monitor due to a damaged LCD panel / controller so I can’t use it for bootcamp and I don’t have parallels or it’s competitors.

I assume that this will only work with Intel Macs (ie I suspect that older PPC apple devices won’t be able to get it to work as they don’t have the Intel chipset)

Of anyone wants to know more feel free to contact me.

Safe and secure on Windows & OS X

For a few years now I have had to use a secure USB device for storing files ( drivers, installs, etc) as it’s company policy and the PCs have security software to prevent anyone (even us in IT) from using non secure devices.

My main issue with this has been that we support both Windows and Apple systems so have had to use Integral Crypto devices for the PCs and non secure devices for the Apple OS X machines.

I always thought it was a poor situation and I’m sure I ranted about it at the time.

I have just found that Integral now not only now produce a Mac version of the Crypto but have recently launched a Crypto Dual device, which works on both Windows and OS X!!

The device also has some handy extra features, including a unique code etched into the device for easy identification (something that was really needed in the original versions), The ability to have all the devices in your organisation to have a company hardware ID set on the devices ( allows security software to identify the devices that the company have purchased and which ones users have purchased and brought in ) and lastly, it allows for an administrator account password to be set in addition to a user password, allowing IT departments to recover data when the user has forgotten their password, so long as they have not exceeded the 5 allowed attempts which I believe still results in the data being deleted.

I have done a bit of checking and the devices are all available in the UK from Insight prices are roughly (Inc VAT) for the 32 GB versions..
PC basic version: £127
Mac 140 version: £147
Dual version: £132

The Security level may vary slightly between these versions so I would suggest checking the prices on Insight and the specifications on Integral.

If anyone from Integral is reading this feel free to contact me with full details or to give me a review model so I can give the Dual version a try!! Hey if you don’t ask you don’t get!! 🙂

Serial killer

A few days ago, I was using my work Secure USB storage device ( stick / pen drive, whatever you want to call it) and I accidentally put it into a Window PC with a faulty USB port.

The PC in question was under a users desk and the user appears to have been kicking the front of the box, causing the plastic structure of the inside of the USB port to become broken, exposing the connectors and bending them out of shape.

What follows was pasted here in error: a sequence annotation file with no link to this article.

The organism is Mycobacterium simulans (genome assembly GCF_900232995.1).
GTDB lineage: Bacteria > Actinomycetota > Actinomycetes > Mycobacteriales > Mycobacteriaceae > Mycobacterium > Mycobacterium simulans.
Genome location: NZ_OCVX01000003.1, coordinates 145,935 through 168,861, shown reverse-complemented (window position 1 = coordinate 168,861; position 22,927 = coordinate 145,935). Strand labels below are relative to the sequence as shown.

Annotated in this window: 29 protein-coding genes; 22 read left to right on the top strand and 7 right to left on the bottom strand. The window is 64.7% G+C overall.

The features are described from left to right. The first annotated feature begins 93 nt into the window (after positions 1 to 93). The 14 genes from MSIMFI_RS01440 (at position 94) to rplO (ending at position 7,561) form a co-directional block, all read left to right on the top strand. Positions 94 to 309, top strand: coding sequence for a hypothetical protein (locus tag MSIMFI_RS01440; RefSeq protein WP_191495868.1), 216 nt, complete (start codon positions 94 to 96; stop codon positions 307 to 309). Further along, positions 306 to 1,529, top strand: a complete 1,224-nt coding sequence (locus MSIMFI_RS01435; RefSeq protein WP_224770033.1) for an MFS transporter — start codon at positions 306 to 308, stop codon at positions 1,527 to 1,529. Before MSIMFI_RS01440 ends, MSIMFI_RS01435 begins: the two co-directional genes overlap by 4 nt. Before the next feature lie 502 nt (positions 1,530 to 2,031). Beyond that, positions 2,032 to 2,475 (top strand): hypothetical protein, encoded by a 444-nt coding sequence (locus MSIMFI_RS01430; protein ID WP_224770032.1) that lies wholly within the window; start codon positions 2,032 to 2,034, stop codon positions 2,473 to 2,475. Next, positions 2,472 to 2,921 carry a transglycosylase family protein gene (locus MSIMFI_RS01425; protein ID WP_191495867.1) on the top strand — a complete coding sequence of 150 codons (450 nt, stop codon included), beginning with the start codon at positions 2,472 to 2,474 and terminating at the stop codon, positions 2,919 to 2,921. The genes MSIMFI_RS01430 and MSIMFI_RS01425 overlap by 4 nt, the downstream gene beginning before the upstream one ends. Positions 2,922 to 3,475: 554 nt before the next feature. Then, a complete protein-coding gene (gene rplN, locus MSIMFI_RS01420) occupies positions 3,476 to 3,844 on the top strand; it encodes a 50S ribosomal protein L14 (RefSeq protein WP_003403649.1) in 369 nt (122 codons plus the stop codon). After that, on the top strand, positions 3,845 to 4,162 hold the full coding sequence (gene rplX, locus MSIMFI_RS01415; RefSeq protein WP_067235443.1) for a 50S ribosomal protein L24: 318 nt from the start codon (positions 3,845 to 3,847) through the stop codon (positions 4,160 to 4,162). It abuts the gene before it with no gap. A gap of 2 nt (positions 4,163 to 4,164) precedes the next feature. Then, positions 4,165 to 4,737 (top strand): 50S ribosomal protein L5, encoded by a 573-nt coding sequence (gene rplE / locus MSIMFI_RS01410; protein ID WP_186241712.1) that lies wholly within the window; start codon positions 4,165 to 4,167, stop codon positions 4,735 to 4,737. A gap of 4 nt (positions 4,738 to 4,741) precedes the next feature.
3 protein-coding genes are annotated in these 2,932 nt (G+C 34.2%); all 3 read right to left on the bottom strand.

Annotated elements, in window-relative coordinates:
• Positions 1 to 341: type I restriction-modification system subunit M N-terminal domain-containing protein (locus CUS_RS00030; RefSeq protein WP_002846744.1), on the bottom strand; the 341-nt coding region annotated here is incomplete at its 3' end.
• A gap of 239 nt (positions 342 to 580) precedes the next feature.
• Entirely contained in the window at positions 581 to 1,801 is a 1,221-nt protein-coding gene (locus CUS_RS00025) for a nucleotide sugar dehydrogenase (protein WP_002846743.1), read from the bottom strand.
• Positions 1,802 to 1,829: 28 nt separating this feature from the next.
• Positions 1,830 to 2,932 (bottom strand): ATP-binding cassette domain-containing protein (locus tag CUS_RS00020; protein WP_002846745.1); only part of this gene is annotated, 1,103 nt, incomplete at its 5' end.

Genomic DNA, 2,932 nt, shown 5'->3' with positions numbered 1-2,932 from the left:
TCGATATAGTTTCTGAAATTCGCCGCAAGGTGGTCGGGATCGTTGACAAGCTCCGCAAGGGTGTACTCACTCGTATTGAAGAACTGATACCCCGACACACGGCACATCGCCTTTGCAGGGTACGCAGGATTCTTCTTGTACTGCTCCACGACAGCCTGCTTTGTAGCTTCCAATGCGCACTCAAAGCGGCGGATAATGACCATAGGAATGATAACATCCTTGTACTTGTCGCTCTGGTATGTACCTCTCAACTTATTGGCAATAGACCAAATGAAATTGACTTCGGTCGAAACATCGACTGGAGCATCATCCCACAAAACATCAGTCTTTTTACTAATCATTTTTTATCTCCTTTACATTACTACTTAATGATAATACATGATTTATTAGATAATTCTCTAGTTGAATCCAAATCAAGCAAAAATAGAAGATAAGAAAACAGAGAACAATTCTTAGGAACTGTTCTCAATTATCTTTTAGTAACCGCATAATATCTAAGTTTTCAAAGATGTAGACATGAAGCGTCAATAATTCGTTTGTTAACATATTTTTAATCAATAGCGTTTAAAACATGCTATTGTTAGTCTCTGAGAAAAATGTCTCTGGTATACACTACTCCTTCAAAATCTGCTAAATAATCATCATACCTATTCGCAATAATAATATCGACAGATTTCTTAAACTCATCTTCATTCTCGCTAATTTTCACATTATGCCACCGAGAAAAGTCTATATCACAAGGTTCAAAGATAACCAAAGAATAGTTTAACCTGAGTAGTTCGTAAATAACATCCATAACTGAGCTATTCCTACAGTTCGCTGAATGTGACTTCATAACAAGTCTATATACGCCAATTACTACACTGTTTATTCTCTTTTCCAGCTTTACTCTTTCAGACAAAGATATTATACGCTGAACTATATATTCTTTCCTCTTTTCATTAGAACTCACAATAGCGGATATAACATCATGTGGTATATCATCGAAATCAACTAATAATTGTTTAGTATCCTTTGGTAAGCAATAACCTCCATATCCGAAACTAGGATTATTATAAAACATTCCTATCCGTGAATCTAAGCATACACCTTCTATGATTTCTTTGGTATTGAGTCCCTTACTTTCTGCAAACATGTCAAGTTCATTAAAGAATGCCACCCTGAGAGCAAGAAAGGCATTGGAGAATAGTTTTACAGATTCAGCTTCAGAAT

When I connected the USB device to the PC it corrupted the device, I assume that the connectors passed incorrect voltages over pins that are not designed to accept such voltages.

After realising this, I tried the device on another Windows PC and received an error advising of a power surge on the USB port interface and that the device had been deactivated (at least there is some sort of integrity checking).

Interestingly I was asked a few days later to investigate a fault on an Intel iMac which was experiencing faults with an interactive whiteboard connected to it. A colleague had already looked at the issue and upgraded the firmware on the machine and I upgraded the drivers and the software for the interactive whiteboard but the iMac was showing an error on login “USB Over Current Notice: A USB device is currently drawing too much power. The hub it is attached to will be deactivated” .

Because of my earlier experience with the PC I checked the USB ports on the iMac and found a broken port where the connectors were touching the shielding surrounding the port. It appears that the power sent through the pins were being transferred to the other pins, and presumably the earth, causing the error. As the site did not have the funds to have the machine sent for repair, I carefully moved the pins using a watchmakers screwdriver so that they weren’t touching the shielding or each other and then taped off the faulty port.

The iMac is now running quicker ( which makes sense as it’s not having to deal with a hardware fault) and the users are now aware that they have to be more careful when connecting USB devices so as not to damage another port.

I hope this information helps someone else in a similar situation.